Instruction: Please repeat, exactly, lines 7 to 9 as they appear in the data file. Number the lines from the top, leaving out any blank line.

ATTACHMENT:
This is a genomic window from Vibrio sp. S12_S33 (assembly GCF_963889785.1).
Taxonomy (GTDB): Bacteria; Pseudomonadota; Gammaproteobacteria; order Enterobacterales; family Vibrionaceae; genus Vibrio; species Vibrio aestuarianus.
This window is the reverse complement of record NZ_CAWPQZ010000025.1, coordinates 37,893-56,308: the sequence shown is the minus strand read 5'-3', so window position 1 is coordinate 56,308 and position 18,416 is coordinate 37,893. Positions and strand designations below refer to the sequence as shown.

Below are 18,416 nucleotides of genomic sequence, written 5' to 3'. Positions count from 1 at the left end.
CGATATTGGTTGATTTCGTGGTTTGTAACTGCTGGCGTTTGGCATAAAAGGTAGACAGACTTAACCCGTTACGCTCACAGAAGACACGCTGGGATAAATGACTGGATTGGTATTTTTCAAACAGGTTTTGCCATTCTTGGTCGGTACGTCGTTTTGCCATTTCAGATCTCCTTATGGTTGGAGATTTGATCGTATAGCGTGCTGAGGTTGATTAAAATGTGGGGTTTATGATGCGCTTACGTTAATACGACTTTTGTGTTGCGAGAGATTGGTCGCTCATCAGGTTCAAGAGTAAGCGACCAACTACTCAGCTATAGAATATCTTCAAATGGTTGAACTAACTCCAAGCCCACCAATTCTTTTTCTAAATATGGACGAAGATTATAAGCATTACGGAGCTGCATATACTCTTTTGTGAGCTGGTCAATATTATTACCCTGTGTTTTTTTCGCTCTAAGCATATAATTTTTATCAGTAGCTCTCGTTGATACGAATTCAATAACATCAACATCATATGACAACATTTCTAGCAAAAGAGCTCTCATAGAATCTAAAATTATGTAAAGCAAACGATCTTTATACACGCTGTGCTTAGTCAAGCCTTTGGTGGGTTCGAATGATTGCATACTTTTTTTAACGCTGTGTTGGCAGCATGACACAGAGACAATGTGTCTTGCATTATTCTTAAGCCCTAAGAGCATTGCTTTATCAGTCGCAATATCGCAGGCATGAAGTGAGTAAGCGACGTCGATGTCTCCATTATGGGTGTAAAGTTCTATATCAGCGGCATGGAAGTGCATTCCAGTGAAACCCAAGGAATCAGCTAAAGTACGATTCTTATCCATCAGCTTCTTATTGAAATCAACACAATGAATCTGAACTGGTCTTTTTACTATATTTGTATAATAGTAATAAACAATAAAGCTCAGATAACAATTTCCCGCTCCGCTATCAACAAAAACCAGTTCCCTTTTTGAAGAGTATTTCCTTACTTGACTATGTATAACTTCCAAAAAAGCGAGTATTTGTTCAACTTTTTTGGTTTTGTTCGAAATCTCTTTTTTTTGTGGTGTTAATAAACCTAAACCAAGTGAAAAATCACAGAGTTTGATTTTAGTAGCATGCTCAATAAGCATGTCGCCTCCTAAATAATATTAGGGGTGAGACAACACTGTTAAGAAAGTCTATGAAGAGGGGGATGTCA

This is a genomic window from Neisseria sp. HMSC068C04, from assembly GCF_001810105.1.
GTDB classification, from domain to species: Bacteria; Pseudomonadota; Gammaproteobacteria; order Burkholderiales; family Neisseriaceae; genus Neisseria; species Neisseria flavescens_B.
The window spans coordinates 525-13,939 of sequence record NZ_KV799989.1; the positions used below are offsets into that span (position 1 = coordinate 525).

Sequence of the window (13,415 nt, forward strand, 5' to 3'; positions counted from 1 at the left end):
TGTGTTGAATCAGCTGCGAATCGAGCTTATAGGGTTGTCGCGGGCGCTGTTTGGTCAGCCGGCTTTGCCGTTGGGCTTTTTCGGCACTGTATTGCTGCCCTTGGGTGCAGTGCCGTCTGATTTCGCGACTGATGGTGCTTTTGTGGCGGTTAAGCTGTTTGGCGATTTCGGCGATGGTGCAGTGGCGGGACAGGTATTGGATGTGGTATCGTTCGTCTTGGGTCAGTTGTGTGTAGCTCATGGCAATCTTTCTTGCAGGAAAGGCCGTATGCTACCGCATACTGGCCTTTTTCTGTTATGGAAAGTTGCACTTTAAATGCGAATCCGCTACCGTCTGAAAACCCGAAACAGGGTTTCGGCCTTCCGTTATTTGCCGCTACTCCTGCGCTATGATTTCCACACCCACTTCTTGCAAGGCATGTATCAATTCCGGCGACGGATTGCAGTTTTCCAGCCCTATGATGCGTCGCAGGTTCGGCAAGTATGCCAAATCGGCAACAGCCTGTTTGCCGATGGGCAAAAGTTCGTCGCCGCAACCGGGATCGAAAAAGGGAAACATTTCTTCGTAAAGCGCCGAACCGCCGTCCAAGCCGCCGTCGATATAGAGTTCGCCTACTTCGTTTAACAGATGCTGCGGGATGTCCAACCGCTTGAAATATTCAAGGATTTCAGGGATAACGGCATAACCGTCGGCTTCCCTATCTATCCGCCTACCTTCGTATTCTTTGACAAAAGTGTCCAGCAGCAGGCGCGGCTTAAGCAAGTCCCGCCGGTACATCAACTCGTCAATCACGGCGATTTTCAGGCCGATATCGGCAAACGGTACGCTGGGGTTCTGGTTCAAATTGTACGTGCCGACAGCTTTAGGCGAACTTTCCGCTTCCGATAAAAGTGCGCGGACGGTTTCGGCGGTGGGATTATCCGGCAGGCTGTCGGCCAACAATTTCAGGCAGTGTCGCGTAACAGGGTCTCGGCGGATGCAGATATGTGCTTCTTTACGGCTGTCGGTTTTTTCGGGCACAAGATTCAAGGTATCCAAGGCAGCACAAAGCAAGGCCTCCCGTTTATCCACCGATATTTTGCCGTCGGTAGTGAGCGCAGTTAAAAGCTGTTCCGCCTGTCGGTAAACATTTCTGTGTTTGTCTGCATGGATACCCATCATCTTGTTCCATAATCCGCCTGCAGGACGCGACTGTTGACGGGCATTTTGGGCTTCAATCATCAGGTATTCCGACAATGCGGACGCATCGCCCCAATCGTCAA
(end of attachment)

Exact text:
GTDB classification, from domain to species: Bacteria; Pseudomonadota; Gammaproteobacteria; order Burkholderiales; family Neisseriaceae; genus Neisseria; species Neisseria flavescens_B.
The window spans coordinates 525-13,939 of sequence record NZ_KV799989.1; the positions used below are offsets into that span (position 1 = coordinate 525).

Sequence of the window (13,415 nt, forward strand, 5' to 3'; positions counted from 1 at the left end):